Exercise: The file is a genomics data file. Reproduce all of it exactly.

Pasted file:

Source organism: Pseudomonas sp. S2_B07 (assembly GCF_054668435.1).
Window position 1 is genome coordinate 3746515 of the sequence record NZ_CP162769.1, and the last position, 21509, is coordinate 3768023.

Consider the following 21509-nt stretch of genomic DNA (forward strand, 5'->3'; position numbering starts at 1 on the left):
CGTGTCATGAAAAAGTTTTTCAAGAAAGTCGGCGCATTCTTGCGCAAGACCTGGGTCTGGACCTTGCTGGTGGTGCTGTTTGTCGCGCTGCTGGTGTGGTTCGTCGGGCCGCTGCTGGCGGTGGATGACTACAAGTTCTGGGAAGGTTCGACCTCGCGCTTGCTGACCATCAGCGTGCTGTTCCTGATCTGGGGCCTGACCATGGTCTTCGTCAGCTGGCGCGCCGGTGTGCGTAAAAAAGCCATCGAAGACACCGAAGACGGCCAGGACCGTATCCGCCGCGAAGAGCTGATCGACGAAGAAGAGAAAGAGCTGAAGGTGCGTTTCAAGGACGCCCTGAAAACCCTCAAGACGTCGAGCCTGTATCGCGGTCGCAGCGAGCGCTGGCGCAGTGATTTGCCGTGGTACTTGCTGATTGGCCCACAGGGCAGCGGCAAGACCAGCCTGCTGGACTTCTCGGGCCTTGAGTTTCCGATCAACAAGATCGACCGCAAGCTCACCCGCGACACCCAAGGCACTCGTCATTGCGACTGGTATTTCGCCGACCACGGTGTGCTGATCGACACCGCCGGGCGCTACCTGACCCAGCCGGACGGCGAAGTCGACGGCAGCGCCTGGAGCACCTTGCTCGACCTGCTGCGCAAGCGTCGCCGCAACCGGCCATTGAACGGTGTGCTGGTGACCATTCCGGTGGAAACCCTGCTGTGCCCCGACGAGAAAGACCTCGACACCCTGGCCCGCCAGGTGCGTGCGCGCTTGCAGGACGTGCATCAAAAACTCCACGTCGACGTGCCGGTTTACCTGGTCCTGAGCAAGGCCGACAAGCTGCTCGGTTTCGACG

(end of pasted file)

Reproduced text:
Source organism: Pseudomonas sp. S2_B07 (assembly GCF_054668435.1).
Window position 1 is genome coordinate 3746515 of the sequence record NZ_CP162769.1, and the last position, 21509, is coordinate 3768023.

Consider the following 21509-nt stretch of genomic DNA (forward strand, 5'->3'; position numbering starts at 1 on the left):
CGTGTCATGAAAAAGTTTTTCAAGAAAGTCGGCGCATTCTTGCGCAAGACCTGGGTCTGGACCTTGCTGGTGGTGCTGTTTGTCGCGCTGCTGGTGTGGTTCGTCGGGCCGCTGCTGGCGGTGGATGACTACAAGTTCTGGGAAGGTTCGACCTCGCGCTTGCTGACCATCAGCGTGCTGTTCCTGATCTGGGGCCTGACCATGGTCTTCGTCAGCTGGCGCGCCGGTGTGCGTAAAAAAGCCATCGAAGACACCGAAGACGGCCAGGACCGTATCCGCCGCGAAGAGCTGATCGACGAAGAAGAGAAAGAGCTGAAGGTGCGTTTCAAGGACGCCCTGAAAACCCTCAAGACGTCGAGCCTGTATCGCGGTCGCAGCGAGCGCTGGCGCAGTGATTTGCCGTGGTACTTGCTGATTGGCCCACAGGGCAGCGGCAAGACCAGCCTGCTGGACTTCTCGGGCCTTGAGTTTCCGATCAACAAGATCGACCGCAAGCTCACCCGCGACACCCAAGGCACTCGTCATTGCGACTGGTATTTCGCCGACCACGGTGTGCTGATCGACACCGCCGGGCGCTACCTGACCCAGCCGGACGGCGAAGTCGACGGCAGCGCCTGGAGCACCTTGCTCGACCTGCTGCGCAAGCGTCGCCGCAACCGGCCATTGAACGGTGTGCTGGTGACCATTCCGGTGGAAACCCTGCTGTGCCCCGACGAGAAAGACCTCGACACCCTGGCCCGCCAGGTGCGTGCGCGCTTGCAGGACGTGCATCAAAAACTCCACGTCGACGTGCCGGTTTACCTGGTCCTGAGCAAGGCCGACAAGCTGCTCGGTTTCGACG